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For the right to be who you are

Sweden is one of the top 10 most gay-friendly countries in the EU, and people continue to fight for further improvements.

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Photo: Maskot/Folio/imagebank.sweden.se

For the right to be who you are

Sweden is one of the top 10 most gay-friendly countries in the EU, and people continue to fight for further improvements.

No room for discrimination

We all know that laws and regulations have a big impact on everyday life. Over the last decades Sweden has taken important steps to ensure that the LGBTQI community enjoys the same rights and opportunities as everyone else.

Most recently, gender-neutral wedding laws (2009), adoption rights for gay and lesbian couples (2003), insemination rights for lesbians (2005), and a prohibition of discrimination based on sexual orientation added to the Swedish constitution (2011) are some of the laws that have been passed.


The Stockholm Pride parade usually attracts around 45,000 participants and 400,000 spectators, one of several signs that the LGBTQI (lesbian, gay, bisexual, transgender and queer) community is a welcomed part of Swedish society. In 2020, Stockholm Pride had to go digital. In 2021, the plan is for Malmö to co-host WorldPride together with the Danish capital of Copenhagen, an event that will be merged with the multi-sport event EuroGames.

The European Region of the International Lesbian, Gay, Bisexual, Trans and Intersex Association (ILGA-Europe) looks at legislation to rank countries in an annual review called Rainbow Europe (see chart).

Transgender rights on the agenda

But it would be smug to say that there is no room for improvement, regardless of rankings. Transgender rights is one such area, according to the RFSL, the Swedish Federation for Lesbian, Gay, Bisexual, Transgender and Queer Rights. The legal benchmarks are steps, not the final goal, in Sweden’s strive towards equality.

In 1972 Sweden became the first country in the world to allow for the legal change of gender identity. This daring move unfortunately also contained some drawbacks, including mandatory sterilisation, which was only removed from the law in 2013.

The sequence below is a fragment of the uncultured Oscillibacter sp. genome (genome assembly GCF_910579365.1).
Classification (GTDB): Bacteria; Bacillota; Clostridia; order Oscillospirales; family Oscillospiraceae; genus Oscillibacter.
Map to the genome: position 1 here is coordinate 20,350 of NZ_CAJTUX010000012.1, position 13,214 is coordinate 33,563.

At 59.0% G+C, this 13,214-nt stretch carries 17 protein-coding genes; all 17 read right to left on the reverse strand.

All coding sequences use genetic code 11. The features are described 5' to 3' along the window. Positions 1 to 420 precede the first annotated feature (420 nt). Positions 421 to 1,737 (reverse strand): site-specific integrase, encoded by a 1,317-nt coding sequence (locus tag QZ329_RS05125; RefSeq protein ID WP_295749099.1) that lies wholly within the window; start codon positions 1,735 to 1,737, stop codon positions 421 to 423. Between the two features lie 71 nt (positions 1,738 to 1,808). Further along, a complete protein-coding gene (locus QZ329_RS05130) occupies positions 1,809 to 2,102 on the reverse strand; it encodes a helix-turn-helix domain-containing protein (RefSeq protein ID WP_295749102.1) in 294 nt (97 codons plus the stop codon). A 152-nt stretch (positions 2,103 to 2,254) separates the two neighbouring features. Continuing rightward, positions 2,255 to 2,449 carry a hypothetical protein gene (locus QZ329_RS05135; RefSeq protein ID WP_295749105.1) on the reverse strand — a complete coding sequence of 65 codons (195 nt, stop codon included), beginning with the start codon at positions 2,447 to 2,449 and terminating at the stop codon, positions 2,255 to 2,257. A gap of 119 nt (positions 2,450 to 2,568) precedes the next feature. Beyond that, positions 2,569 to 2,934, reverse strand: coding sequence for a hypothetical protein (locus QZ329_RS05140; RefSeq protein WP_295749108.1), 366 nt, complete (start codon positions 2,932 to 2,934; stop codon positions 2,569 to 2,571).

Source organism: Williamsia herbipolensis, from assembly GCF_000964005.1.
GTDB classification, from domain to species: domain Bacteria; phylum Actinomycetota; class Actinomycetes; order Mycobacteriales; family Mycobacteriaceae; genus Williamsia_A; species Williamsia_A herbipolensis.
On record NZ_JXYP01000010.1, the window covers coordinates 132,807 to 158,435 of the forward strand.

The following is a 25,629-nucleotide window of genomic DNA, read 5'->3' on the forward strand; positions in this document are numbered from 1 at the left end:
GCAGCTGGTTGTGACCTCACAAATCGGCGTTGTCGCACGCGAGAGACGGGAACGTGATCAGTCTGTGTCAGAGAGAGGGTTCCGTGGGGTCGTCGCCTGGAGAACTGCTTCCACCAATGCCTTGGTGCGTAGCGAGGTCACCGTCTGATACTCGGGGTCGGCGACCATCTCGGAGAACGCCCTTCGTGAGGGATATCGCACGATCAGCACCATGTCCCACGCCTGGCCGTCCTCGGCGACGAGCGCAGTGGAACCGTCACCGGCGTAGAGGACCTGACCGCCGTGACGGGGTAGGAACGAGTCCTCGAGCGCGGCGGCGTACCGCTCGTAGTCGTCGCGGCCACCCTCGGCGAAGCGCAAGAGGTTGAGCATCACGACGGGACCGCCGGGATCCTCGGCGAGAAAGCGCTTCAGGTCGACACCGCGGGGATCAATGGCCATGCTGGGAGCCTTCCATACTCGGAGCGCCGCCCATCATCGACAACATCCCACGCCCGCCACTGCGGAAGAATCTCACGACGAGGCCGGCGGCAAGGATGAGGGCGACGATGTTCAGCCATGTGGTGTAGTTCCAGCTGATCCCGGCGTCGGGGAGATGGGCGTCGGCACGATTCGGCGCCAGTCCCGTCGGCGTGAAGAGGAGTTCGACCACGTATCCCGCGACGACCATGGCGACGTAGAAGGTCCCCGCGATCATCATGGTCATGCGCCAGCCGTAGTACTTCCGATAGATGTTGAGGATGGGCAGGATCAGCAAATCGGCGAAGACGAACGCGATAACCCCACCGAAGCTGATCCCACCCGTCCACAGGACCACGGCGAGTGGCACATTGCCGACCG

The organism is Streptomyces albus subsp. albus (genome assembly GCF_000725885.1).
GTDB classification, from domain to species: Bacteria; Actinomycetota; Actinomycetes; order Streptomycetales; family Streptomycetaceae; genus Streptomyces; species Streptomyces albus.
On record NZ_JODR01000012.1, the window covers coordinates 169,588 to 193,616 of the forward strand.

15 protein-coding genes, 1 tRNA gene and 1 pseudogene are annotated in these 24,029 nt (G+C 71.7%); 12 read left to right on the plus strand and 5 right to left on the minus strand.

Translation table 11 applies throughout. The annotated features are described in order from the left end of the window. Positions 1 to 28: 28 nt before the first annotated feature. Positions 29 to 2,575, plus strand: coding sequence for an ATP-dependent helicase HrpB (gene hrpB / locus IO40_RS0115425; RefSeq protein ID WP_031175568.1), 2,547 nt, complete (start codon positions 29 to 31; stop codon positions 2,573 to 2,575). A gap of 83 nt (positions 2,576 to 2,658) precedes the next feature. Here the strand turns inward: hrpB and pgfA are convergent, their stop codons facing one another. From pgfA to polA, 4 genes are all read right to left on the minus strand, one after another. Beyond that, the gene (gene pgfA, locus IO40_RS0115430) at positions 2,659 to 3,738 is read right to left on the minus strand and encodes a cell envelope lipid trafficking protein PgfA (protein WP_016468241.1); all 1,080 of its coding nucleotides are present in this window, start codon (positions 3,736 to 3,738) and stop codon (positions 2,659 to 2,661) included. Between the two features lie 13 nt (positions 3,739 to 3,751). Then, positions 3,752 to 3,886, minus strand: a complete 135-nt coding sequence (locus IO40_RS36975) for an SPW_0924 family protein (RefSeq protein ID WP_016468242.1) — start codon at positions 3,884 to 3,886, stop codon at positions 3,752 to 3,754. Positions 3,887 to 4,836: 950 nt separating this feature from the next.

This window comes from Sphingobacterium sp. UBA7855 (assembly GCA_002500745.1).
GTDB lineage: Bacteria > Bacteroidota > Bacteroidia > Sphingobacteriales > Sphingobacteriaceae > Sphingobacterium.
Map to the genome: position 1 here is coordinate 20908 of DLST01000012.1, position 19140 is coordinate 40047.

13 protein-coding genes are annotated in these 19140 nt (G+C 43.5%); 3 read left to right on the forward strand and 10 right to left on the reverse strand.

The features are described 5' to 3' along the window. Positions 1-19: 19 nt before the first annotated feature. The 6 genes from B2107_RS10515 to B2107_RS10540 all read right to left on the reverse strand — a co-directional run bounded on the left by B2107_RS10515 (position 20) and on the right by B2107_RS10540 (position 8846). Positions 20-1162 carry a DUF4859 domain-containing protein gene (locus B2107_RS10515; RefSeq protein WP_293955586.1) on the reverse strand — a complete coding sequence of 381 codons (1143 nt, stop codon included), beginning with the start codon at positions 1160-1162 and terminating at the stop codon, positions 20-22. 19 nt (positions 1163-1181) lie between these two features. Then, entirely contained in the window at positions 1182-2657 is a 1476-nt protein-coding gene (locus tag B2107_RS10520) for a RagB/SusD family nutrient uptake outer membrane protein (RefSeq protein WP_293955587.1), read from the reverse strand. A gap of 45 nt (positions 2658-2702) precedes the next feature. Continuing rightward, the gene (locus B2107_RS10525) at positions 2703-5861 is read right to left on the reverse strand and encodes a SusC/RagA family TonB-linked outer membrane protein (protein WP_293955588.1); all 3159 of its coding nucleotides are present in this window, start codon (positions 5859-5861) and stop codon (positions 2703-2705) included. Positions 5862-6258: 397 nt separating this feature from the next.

Changes still await

Swedes generally have a high level of confidence in government authorities. This trust grows out of a long history of public transparency, egalitarian politics and laws and institutions that protect the rights of individuals. The ombudsman system – public agencies that represent the interest of individuals – has been in effect since 1809.

If a person feels they have been discriminated against, they can turn to the Equality Ombudsman (Diskrimineringsombudsmannen, DO), a government agency that works against all kinds of discrimination.

One type of cases that the Equality Ombudsman deals with is how people are treated at health care centres. The law is clear in that discrimination is not acceptable, but ignorance and prejudices sometimes come into play. Health care professionals can, for example, make illogical connections between a disease, even a common cold, and the patient’s sex identity or expression. There is no requirement for health care professionals to have knowledge about LGBTQI-related issues.

The first Stockholm Pride was held in in 1998. Pictured here is the pride parade from 2016.

Photo: Magnus Liam Karlson/

Reaching out

What makes Sweden one of the most gay-friendly countries in the world is that people continue to fight for further improvements.

In addition to RFSL, there are a number of other LGBTQI organisations that work with events, campaigns, information, education and support – often with international outreach. Stockholm Pride has a Stockholm Pride international solidarity fund (link in Swedish), founded in 2006, which supports pride events in other countries.

Many organisations in Sweden fight for the right for people who are persecuted in their home countries to get asylum in Sweden, with homosexual acts still outlawed in approximately 80 countries and territories around the world (Sweden legalised it in 1944). Swedish law also states that the Migration Agency will give asylum to people who are persecuted in their homeland due to sexual orientation and gender.

Pride love in Gothenburg.

Photo: Sofia Sabel/imagebank.sweden.se

Same-sex weddings in church

Religion is often cited as a reason why people object to homosexuality and transgender people. The national Church of Sweden, however, has taken a clear stance for love in all its forms.

Shortly after gender-neutral marriage laws came in effect in 2009, the Church of Sweden permitted same-sex ceremonies. Individual priests have the right to withstand but it is then up to the parish to find someone who will perform the ceremony.

The Church of Sweden also arranges Rainbow masses. They aim to mirror every person’s equal worth, also from an LGBTQI perspective. Malin Strindberg, priest at the Rainbow Mass, says:

‘Most priests are wise enough to understand that homosexual love is worth every bit as much as any other kind of love.’

Last updated: 29 March 2021

Rikard Lagerberg

Rikard Lagerberg is a writer living in the middle of Sweden.